, 1er journal des professionnels du tourisme francophone, 1e, 1e

Rédigé par Laury-Anne CHOLEZ translated by Joséphine Foucher le Mercredi 14 Janvier 2015
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Charlie Hebdo Attack: foreign tourists and professionals between hope and fear…

One week after the tragic attacks that bereaved France, foreign tourists don’t seem to be deserting our country. No wave of cancelation to signal to DMCs and visitors express feeling reassured by the police presence in major tourist sites.

Passersby pay tribute to the journalists of Charlie Hebdo on the sidewalk in front of the newspaper’s office in the 11th arrondissement in Paris. DR-LAC
Passersby pay tribute to the journalists of Charlie Hebdo on the sidewalk in front of the newspaper’s office in the 11th arrondissement in Paris. DR-LAC
Below this gray Winter sky, a few tourists stroll around the Eiffel tower.

While the wait usually takes hours to climb up the tower, the lines are almost empty today.

“We’re surprised, we could enter without waiting” exclaims an Irish tourist with her partner.

They express feeling completely reassured and not at all worried after last week’s attack.

Same tranquility for an American couple that arrived that morning.

“At first, for a few hours, I wondered if I should cancel” admits the young woman. “But it’s mostly our family that is worried” she specifies.

“Some people in our surroundings believed that we were a bit crazy to come to Paris under these conditions” adds her partner. But both of them do not feel in danger. “There are cops and militaries everywhere which is reassuring” she continues.

School groups will be problematic

A family coming from Mexico makes the same observations. “We live on the border with the United States, so here it’s not really dangerous. We know how the media can exaggerate things.”

Further, a Spanish couple takes pictures between rain showers.

“My mother advised me to shave my beard before coming” jokes the young man.

“But I didn’t think for second about canceling the trip.”

Adjacent, a group of sixty students arrived from Georgia two days after the attack.

“Of course, our parents were worried and didn’t want to let us leave. But we were waiting for this trip for so long.

We really wanted to discover Paris” exclaims a young girl. “I really don’t have the feeling of being in danger, the city is calm.”

Yet, student groups are a clientele that is problematic for incoming agencies.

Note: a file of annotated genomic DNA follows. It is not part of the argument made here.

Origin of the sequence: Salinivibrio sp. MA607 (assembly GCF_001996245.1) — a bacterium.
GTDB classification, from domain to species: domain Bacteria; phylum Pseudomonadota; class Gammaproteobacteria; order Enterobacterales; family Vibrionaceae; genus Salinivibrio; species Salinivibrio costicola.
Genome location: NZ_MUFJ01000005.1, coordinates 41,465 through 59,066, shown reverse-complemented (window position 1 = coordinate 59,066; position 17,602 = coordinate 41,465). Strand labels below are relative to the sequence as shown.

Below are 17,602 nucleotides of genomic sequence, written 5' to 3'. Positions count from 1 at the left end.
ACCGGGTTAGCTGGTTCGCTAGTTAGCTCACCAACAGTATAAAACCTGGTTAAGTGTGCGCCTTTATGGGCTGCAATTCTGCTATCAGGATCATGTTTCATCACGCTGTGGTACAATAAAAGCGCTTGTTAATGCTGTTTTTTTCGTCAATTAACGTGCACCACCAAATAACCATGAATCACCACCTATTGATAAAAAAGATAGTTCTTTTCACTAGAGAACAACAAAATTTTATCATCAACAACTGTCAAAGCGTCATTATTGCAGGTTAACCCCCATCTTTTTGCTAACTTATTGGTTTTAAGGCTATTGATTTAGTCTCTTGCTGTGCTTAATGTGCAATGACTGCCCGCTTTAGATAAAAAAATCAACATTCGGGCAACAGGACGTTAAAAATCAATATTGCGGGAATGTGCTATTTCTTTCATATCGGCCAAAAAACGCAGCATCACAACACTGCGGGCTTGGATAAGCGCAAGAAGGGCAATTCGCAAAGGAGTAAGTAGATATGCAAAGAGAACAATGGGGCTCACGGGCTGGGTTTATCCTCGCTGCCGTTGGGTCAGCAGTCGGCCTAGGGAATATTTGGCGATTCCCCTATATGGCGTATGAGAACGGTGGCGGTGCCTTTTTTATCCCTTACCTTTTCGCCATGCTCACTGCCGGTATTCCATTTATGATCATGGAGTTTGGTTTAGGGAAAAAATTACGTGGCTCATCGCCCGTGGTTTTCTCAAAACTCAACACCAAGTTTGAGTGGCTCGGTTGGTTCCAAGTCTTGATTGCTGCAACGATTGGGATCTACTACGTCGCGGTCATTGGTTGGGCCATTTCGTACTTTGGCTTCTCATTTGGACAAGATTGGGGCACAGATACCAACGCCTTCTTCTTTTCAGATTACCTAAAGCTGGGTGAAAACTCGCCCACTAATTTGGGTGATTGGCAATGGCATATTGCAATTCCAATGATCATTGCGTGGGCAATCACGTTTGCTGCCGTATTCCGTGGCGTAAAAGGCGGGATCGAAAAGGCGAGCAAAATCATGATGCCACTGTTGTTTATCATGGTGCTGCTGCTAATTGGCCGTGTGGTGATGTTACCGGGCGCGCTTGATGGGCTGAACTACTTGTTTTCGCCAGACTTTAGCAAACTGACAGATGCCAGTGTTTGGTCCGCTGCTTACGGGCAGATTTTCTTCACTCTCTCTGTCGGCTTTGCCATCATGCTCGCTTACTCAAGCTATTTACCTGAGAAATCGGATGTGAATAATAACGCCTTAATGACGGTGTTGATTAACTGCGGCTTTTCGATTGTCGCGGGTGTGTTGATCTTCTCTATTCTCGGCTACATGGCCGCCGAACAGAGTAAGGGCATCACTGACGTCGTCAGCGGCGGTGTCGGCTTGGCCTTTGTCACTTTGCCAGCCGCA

In fact, the Vigipirate plan has forbidden school field trips in Ile-de-France.

The manager of a student group in Germany called us last Wednesday to cancel their trip this week. The parents don’t want their kids to take risks” explains Perrine Panier, manager of the Europe Incoming France agency.

While her team doesn’t lament over other cancellations, she worries however for incoming agencies. “I think that clients will hesitate to visit Paris and may choose another capital.”

The attacks have not targeted tourist sites

Few visitors at the bottom of the Eiffel Tower in this agitated new year. DR-LAC
Few visitors at the bottom of the Eiffel Tower in this agitated new year. DR-LAC
Béatrice Graignic, of the French Travel Partners agency admits feeling reassured that activities have slowed down.

“Thankfully, the attacks have not targeted tourist sites. But if, by some mischance, something were to happen in public transports, it would be catastrophic.”

Her offices are located just one hundred meters from those of Charlie Hebdo in the 11th arrondissement. “One of our partners in Texas asked us if we come to work under the protection of an escort” she exclaims.

A few streets further, at Intertourisme, the slowing of activities dates back to before the attacks. But the events will not help improve the situation.

In the attempt of reassuring a worried German client, Frederike Pausch, the agency’s manager, advised him to avoid the Eiffel Tower or the Louvre museum.

“I have to find something to tell them. But you know, clients forget quickly, look at the attack on the Marrakech cafe in 2011 for instance or in Bali in 2002. People learn to live with the risk, and thankfully keep on traveling.”

Laury-Anne CHOLEZ translated by Joséphine Foucher

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